Xiotech has yet to add solid-state drive support to Emprise, but Lomascolo said it’s on the roadmap and Xiotech will consider hybrid as well as purely solid-state offerings. Another trend among disk array vendors has been the development of software for automatic placement of data on SSDs according to performance needs, but Lomascolo said it’s low on the priority list for Xiotech users. “It’s absolutely something we’ll make available, and today you can move data around with integration through our Web services interface,” Lomascolo said. “But what we’ve seen so far from feature functionality surveys is that’s at the bottom of what users really care about.”
Please excuse my voice this week, battling a cold.
Like all large acquisitions, NetApp’s $1.5 billion purchase of Data Domain leaves a few lingering questions in its wake.
The first is, will this be another acquisition that blows up in NetApp’s face? Let’s face it, NetApp hasn’t hit any home runs in past pickups. A quick look at its track record shows NetApp:
• bought Spinnaker for $300 million five-and-half years ago, and still hasn’t fully integrated the code into its Data OnTap operating system.
• paid $272 million for Decru in 2005, only to be frustrated when the appliance-based encryption market never developed.
• acquired Topio for $160 million in 2006, and discontinued selling its heterogeneous replication software at the end of last year.
NetApp president Tom Georgens is quick to point out the 2008 acquisition of Onaro for $100 million has worked out. Georgens says the SANScreen SRM software NetApp got from Onaro has sold well above expectations in the first year since the deal.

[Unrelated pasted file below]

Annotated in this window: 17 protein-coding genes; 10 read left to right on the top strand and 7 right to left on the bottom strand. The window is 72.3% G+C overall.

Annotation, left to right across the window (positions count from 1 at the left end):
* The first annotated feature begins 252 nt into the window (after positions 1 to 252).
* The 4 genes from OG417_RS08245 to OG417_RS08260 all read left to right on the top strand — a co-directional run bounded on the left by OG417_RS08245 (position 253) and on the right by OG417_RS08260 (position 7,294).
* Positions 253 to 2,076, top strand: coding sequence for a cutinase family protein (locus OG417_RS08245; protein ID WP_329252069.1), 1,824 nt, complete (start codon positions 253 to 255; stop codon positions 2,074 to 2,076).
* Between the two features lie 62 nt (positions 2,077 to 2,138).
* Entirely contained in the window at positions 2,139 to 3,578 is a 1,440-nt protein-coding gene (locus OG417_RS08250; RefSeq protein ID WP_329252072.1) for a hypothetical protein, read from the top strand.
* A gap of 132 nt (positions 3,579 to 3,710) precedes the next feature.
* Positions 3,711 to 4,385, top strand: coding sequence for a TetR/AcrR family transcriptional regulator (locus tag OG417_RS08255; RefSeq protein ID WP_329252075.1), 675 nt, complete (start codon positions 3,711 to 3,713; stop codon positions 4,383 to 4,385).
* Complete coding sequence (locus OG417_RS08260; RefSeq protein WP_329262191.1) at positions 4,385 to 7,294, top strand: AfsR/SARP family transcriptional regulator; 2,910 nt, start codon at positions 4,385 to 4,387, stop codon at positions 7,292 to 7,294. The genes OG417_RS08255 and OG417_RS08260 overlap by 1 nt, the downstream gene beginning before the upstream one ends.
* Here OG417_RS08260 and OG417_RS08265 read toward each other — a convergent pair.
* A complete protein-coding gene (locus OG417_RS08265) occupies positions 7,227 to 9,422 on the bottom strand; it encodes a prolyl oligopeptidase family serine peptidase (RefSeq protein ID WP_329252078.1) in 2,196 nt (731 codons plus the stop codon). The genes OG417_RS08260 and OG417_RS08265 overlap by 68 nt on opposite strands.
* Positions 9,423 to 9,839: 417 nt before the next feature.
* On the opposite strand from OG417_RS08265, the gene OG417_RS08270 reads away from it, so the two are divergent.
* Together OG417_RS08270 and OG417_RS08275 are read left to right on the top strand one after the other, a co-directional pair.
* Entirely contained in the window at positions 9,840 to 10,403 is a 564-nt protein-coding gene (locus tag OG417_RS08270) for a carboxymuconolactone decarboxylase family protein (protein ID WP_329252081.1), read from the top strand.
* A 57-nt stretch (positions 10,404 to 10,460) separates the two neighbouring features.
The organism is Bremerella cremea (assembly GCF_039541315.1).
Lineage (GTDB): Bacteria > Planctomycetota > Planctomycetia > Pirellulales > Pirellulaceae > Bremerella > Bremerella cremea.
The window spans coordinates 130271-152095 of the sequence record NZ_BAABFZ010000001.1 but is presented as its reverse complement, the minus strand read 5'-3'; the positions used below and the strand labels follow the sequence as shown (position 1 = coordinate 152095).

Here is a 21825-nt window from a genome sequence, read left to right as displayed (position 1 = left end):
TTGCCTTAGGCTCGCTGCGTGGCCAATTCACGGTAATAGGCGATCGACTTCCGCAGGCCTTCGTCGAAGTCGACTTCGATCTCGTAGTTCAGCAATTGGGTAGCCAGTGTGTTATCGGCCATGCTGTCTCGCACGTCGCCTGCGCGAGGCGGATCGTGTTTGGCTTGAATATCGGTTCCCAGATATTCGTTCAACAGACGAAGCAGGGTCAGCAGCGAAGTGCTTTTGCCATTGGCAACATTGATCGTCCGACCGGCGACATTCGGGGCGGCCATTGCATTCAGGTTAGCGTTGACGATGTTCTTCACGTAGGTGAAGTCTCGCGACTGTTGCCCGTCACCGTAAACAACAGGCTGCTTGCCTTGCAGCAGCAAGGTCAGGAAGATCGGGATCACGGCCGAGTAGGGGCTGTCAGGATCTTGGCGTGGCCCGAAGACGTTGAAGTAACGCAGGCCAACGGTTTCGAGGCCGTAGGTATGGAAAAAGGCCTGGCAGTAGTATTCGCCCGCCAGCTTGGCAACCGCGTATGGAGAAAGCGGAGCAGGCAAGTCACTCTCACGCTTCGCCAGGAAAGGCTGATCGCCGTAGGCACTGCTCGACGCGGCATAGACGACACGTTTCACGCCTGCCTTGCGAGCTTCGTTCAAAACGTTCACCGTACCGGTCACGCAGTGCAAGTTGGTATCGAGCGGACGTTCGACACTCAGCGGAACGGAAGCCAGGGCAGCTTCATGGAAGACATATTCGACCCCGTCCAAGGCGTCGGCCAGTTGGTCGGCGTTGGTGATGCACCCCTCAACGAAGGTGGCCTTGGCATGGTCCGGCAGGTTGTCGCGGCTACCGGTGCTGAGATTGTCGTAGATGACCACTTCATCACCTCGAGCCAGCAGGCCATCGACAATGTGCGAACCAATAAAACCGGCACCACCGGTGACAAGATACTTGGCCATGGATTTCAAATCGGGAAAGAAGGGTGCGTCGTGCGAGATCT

But even counting Onaro as a hit still leaves NetApp with a poor average with acquisitions.
NetApp CEO Dan Warmenhoven found himself on the defensive on the NetApp earnings call Wednesday night when asked about previous acquisitions. “Spinnaker was completely integration — we tried to fuse together two separate technologies,” he said. “That was a much harder problem than we anticipated going in. Decru had a little bit different outcome. While I agree with you it was not to the fulfillment of our expectations, I think it was because we saw that market shift much faster than we thought.”
Neither of those problems should arise with Data Domain, though. The dedupe market is clearly established and growing, and Data Domain has led the charge. No integration is necessary in this case. There may be some integration down the road, but NetApp can sell the Data Domain dedupe boxes while it develops future products. Unlike Spinnaker, Decru and Topio, Data Domain is a public company. It has a strong organization and an accomplished sales force. And as Warmenhoven points out, NetApp already knows how to sell software wrapped in commodity hardware. The odds look good for NetApp in this case.